PROTESTERS are mounting a fight against adding fluoride to the water supply.

A public meeting has been called tonight in Coventry to debate the issue after a petition with nearly 300 signatures was handed to the city council.

Joy Warren, a member of Coventry Friends of the Earth, is spearheading the campaign and wants to fight the current practice of deliberately adding fluoride to the tap water supply across the West Midlands.

She has set up the website West Midlands Against Fluoridation, calling fluoridation a “compulsory mass medication”.

She said: “The public doesn’t know about this. It’s an invisible issue.

“If they tried to get fluoride into the water supply now there would be huge uproar from everybody, as is the case currently in Southampton.

“But if you were born after 1968 you probably don’t realise you’re being fluoridated.

“This is the only compulsory medicine in the whole world, apart from those given to people in mental health institutions governed by the Mental Health Act.”

She added: “Fluoride doesn’t prevent decay in teeth, it delays it by delaying the growth of teeth.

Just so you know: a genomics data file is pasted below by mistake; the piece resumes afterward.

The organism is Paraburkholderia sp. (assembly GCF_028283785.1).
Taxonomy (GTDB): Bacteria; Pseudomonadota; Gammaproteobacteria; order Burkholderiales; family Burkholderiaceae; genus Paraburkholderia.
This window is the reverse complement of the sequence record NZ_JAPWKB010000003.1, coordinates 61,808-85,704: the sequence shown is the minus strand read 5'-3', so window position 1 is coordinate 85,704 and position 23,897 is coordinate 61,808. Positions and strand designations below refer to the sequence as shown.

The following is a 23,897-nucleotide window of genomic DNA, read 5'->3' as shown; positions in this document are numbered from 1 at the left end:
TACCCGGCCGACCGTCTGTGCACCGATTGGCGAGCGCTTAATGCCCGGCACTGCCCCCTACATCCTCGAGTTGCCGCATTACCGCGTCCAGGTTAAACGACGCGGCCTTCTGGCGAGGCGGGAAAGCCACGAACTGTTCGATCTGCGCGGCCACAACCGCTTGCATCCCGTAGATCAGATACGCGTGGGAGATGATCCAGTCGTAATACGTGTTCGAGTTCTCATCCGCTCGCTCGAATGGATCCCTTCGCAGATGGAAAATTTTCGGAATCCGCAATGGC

“It affects individuals differently depending on susceptibilities.”

The West Midlands Against Fluoridation campaign reckons there are health and environmental hazards, and also claims it’s putting an unnecessary burden on taxpayers.

According to the campaign’s website, the West Midlands Strategic Health Authority spent more than £4 million on fluoridation between 2009 and 2010, nearly double the £2,228,000 spent the year before.

And, aside from health and environmental issues, campaigners claim it’s a waste of cash as less than five per cent of tap water passes the lips – with most of it being used for showers and washing machines.

A statement from Severn Trent reads: “Fluoride is naturally present in all water supplies at varying levels. However, fluoride is added into the water supply by Severn Trent Water in some areas at the request of the relevant health officials to protect teeth from decay.”

The water supplier says fluoride is usually added as a powder or a diluted solution to bring the fluoride content up to one part per million and control systems make sure it doesn’t exceed the maximum concentration permitted by European standards.

Tonight’s meeting, starting at 8pm at St Oswald’s Church Hall, Jardine Crescent in Tile Hill, will hear from former city GP Dr Diane Philips, who claims she was made ill by the fluoride in the drinking water when she first moved to Coventry.